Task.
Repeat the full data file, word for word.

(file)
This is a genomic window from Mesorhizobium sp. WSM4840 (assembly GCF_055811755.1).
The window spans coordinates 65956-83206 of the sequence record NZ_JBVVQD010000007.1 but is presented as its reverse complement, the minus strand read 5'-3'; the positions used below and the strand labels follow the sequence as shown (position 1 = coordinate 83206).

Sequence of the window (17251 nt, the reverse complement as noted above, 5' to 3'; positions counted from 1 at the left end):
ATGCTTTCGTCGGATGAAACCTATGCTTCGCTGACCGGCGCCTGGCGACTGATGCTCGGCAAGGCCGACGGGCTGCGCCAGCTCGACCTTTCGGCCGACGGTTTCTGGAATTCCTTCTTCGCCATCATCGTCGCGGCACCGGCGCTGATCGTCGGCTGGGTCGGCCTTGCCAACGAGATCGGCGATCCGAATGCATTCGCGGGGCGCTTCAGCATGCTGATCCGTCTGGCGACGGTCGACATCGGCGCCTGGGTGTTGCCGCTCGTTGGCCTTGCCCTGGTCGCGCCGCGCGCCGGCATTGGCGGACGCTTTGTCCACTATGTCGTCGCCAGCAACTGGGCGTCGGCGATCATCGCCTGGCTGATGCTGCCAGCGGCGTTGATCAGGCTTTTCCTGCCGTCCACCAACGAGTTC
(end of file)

This is a genomic window from Mesorhizobium sp. WSM4840 (assembly GCF_055811755.1).
The window spans coordinates 65956-83206 of the sequence record NZ_JBVVQD010000007.1 but is presented as its reverse complement, the minus strand read 5'-3'; the positions used below and the strand labels follow the sequence as shown (position 1 = coordinate 83206).

Sequence of the window (17251 nt, the reverse complement as noted above, 5' to 3'; positions counted from 1 at the left end):
ATGCTTTCGTCGGATGAAACCTATGCTTCGCTGACCGGCGCCTGGCGACTGATGCTCGGCAAGGCCGACGGGCTGCGCCAGCTCGACCTTTCGGCCGACGGTTTCTGGAATTCCTTCTTCGCCATCATCGTCGCGGCACCGGCGCTGATCGTCGGCTGGGTCGGCCTTGCCAACGAGATCGGCGATCCGAATGCATTCGCGGGGCGCTTCAGCATGCTGATCCGTCTGGCGACGGTCGACATCGGCGCCTGGGTGTTGCCGCTCGTTGGCCTTGCCCTGGTCGCGCCGCGCGCCGGCATTGGCGGACGCTTTGTCCACTATGTCGTCGCCAGCAACTGGGCGTCGGCGATCATCGCCTGGCTGATGCTGCCAGCGGCGTTGATCAGGCTTTTCCTGCCGTCCACCAACGAGTTC